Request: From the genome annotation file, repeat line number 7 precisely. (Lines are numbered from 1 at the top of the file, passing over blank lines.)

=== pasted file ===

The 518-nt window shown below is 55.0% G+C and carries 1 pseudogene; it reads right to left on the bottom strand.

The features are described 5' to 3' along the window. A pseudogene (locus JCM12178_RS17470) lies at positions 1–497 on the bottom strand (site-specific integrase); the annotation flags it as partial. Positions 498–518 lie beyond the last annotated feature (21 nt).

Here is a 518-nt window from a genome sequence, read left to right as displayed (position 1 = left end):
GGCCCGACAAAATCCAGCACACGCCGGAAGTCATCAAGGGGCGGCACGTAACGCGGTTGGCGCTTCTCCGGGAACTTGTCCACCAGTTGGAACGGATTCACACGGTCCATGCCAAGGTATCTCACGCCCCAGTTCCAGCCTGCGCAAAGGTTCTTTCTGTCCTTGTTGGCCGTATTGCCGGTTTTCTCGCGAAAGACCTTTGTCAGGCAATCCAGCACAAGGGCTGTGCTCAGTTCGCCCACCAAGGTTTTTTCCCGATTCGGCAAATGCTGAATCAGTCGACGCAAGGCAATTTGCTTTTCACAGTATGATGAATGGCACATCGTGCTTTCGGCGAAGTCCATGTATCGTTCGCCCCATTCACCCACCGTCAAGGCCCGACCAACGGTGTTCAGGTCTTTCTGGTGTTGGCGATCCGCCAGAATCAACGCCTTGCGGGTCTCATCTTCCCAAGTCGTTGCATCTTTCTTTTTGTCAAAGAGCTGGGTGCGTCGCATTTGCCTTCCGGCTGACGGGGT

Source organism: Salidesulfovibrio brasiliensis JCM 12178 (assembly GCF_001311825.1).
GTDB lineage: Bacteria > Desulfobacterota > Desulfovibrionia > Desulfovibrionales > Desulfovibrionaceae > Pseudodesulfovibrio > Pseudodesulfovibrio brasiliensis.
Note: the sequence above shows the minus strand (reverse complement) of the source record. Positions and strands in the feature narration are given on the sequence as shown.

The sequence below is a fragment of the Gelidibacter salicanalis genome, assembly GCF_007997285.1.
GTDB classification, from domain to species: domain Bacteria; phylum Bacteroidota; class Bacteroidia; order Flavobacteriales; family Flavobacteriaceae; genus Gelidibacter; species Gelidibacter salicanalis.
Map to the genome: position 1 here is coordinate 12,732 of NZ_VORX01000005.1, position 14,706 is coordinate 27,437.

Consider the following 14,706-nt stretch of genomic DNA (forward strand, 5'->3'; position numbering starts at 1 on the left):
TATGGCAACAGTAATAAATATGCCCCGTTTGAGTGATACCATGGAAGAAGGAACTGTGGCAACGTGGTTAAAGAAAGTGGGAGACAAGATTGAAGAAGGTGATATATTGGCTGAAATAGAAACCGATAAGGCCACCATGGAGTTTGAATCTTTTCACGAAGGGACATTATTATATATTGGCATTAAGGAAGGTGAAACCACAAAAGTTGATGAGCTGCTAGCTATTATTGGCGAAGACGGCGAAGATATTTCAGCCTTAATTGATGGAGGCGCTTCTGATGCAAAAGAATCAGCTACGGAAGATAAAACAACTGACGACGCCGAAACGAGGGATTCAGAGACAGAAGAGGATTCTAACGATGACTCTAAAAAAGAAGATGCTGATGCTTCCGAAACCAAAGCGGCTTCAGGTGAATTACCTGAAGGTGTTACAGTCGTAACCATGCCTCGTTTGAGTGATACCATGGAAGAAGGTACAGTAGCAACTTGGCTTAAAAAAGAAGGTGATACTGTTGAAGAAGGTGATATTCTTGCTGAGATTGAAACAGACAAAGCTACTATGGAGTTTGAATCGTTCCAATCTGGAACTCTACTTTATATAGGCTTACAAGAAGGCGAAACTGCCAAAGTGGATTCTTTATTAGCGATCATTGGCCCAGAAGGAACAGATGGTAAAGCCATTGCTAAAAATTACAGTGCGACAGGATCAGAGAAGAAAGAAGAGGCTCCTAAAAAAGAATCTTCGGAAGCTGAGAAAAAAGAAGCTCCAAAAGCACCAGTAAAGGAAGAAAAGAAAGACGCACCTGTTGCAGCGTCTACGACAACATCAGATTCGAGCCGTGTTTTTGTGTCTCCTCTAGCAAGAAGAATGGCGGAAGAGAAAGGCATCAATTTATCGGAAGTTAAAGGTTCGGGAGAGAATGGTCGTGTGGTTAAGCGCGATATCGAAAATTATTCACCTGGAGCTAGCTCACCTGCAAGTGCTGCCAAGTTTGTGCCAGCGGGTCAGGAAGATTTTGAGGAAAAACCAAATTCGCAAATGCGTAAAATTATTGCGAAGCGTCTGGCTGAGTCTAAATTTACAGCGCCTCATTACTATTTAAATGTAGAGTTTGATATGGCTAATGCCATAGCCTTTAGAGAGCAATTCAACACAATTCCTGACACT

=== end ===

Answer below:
Note: the sequence above shows the minus strand (reverse complement) of the source record. Positions and strands in the feature narration are given on the sequence as shown.